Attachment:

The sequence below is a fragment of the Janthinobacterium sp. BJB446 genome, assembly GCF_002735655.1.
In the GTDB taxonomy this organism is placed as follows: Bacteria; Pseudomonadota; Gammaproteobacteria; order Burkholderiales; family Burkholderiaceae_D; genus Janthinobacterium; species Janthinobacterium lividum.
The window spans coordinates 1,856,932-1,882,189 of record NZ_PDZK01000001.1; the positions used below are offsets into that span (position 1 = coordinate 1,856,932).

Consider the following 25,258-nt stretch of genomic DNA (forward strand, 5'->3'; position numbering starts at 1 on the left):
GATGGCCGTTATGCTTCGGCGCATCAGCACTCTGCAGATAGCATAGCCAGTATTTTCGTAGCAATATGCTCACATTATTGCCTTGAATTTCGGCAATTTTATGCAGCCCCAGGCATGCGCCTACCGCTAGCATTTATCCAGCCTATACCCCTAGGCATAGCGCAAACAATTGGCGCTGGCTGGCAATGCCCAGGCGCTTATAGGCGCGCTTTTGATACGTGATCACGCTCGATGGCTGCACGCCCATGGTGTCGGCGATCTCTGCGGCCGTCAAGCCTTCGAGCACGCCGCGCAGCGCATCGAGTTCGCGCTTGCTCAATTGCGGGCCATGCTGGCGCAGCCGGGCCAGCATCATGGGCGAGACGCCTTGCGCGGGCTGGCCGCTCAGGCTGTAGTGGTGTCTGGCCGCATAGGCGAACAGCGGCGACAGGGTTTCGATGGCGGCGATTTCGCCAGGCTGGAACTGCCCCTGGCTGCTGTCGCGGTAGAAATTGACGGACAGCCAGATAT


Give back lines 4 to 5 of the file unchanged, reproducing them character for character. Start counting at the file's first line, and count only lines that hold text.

Consider the following 25,258-nt stretch of genomic DNA (forward strand, 5'->3'; position numbering starts at 1 on the left):
GATGGCCGTTATGCTTCGGCGCATCAGCACTCTGCAGATAGCATAGCCAGTATTTTCGTAGCAATATGCTCACATTATTGCCTTGAATTTCGGCAATTTTATGCAGCCCCAGGCATGCGCCTACCGCTAGCATTTATCCAGCCTATACCCCTAGGCATAGCGCAAACAATTGGCGCTGGCTGGCAATGCCCAGGCGCTTATAGGCGCGCTTTTGATACGTGATCACGCTCGATGGCTGCACGCCCATGGTGTCGGCGATCTCTGCGGCCGTCAAGCCTTCGAGCACGCCGCGCAGCGCATCGAGTTCGCGCTTGCTCAATTGCGGGCCATGCTGGCGCAGCCGGGCCAGCATCATGGGCGAGACGCCTTGCGCGGGCTGGCCGCTCAGGCTGTAGTGGTGTCTGGCCGCATAGGCGAACAGCGGCGACAGGGTTTCGATGGCGGCGATTTCGCCAGGCTGGAACTGCCCCTGGCTGCTGTCGCGGTAGAAATTGACGGACAGCCAGATAT